The aesthetic effects of combining complementary colors were first systematically studied by famous painters like J.M.W. Turner and Claude Monet. They pioneered new painting techniques using adjacent complements to create vivid atmospheric effects.

In the 1800s, chemist Michel Eugène Chevreul published a comprehensive analysis of how complementary colors interact. He introduced the term “simultaneous contrast” to describe how complements influence one another when placed side-by-side. These early studies established the essential principles still followed by designers today.

With the Bauhaus and modernist movements of the 1920s-30s, complementary color schemes became especially prominent. Russian artist Wassily Kandinsky actually developed acolor questionnaire to quantify people’s color preferences for complements versus analogous schemes. The vivid complements of painters like Piet Mondrian also came to epitomize the energetic spirit of Art Deco style.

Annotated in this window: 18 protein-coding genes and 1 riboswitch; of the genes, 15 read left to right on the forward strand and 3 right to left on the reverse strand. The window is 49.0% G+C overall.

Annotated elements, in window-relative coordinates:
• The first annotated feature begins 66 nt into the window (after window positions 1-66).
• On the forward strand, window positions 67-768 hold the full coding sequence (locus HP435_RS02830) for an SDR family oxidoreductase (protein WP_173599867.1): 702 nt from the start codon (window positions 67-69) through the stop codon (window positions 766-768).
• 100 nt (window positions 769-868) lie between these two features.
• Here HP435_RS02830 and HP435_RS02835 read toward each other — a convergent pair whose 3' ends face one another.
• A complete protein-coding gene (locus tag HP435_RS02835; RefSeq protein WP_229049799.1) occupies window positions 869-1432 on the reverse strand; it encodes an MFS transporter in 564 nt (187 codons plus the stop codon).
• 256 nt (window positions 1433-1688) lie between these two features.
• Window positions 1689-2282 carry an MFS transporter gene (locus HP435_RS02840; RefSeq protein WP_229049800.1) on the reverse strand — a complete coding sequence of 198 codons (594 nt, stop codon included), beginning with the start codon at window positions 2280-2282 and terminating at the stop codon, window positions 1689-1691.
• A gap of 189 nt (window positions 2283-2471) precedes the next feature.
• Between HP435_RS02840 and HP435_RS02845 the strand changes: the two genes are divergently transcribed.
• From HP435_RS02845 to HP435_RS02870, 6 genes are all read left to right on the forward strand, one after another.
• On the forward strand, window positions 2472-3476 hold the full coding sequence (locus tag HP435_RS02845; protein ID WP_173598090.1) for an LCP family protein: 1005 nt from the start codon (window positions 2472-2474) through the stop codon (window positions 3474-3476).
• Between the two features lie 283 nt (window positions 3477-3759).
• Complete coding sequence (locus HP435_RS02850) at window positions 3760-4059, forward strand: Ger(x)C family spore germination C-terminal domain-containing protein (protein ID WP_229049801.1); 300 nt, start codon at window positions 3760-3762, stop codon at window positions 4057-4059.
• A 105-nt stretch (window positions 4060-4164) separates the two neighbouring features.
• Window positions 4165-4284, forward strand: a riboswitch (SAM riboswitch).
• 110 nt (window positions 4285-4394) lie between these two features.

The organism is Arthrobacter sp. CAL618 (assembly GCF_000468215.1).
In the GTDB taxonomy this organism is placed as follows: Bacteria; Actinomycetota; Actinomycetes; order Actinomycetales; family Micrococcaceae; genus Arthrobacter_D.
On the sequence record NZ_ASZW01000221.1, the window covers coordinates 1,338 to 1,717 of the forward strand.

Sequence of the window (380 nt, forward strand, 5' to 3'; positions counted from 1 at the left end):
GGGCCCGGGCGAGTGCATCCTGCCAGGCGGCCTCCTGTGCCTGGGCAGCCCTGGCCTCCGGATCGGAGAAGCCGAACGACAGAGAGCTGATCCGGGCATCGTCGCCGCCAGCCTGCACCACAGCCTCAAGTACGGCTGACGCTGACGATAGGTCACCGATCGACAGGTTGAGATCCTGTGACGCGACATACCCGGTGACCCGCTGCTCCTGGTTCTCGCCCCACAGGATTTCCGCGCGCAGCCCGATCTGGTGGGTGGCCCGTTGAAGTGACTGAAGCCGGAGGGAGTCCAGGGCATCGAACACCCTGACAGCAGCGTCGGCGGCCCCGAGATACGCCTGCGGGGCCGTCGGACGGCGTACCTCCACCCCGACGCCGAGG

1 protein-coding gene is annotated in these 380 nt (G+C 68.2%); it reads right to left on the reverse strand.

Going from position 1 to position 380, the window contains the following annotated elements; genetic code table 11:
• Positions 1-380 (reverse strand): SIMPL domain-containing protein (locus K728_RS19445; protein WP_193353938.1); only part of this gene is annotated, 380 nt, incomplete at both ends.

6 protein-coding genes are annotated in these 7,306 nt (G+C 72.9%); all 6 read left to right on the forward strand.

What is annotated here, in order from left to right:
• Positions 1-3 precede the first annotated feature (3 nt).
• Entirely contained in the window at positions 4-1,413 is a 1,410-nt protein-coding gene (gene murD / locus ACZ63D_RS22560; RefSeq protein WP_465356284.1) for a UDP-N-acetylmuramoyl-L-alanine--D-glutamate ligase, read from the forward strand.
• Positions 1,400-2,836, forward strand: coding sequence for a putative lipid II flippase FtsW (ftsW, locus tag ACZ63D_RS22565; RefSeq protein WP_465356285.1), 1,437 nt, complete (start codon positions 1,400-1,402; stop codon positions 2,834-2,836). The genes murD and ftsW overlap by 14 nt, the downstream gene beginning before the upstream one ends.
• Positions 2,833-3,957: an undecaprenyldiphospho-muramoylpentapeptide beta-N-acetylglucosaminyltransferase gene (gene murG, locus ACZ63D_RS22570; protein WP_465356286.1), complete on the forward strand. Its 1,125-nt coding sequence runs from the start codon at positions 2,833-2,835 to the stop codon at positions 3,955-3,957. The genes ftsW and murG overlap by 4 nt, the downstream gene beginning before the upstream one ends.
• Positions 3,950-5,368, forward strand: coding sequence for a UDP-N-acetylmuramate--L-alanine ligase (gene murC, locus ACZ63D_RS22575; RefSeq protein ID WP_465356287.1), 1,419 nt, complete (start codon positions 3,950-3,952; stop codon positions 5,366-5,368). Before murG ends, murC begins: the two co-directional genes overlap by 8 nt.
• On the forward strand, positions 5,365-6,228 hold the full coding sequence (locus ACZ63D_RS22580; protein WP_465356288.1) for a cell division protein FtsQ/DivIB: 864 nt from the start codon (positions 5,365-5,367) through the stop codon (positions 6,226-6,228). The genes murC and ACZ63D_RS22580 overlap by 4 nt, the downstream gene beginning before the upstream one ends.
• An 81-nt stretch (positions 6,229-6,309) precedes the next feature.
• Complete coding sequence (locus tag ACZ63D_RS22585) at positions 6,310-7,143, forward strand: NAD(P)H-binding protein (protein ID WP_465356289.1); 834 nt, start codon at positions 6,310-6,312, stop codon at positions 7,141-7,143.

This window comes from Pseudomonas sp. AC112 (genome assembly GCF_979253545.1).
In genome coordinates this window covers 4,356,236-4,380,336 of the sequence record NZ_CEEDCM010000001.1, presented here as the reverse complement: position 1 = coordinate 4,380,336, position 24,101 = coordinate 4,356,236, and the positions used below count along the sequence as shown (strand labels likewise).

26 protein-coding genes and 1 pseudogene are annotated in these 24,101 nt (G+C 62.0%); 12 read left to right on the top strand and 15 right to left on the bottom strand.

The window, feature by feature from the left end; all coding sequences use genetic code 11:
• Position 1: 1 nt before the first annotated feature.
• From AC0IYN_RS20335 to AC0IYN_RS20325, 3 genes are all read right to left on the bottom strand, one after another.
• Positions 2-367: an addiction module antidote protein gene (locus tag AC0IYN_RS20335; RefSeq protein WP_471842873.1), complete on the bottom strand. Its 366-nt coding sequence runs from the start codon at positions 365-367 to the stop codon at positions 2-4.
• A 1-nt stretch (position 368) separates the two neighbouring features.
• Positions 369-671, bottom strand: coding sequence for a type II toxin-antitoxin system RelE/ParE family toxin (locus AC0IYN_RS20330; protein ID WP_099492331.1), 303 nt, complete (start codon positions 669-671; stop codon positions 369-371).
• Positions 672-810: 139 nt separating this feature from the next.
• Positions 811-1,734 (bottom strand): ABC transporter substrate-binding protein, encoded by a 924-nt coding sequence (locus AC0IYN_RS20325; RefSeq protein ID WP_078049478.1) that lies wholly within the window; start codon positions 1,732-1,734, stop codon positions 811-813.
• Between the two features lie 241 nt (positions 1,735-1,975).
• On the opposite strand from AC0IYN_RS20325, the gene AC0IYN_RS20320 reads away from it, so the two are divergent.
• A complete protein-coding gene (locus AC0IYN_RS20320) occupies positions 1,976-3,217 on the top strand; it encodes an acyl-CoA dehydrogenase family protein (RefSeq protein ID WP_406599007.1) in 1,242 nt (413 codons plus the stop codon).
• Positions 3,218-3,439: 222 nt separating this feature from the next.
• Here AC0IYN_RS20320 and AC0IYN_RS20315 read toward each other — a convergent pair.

Today, complementary colors remain one of the core tools for graphic, web, interior, fashion, and all other kinds of designers. Their strong visual effects are as useful now as in earlier eras.


Complementary color schemes clearly live up to their name. Few combinations complement and enhance one another as naturally as these intrinsically vivid opposites. With a timeless balance of contrast, vibrance, and harmony, complementary colors continue to be a foundational design tool after centuries of use. They provide an easy way to create pop, legibility, and dynamism in any kind of project.

Understanding the interactions between complementary hues opens up a world of possibilities within the color wheel. Implement thoughtfully, this basic two-color scheme can take designs to the next level visually. So embrace the power of complements to make your next project pop off the page!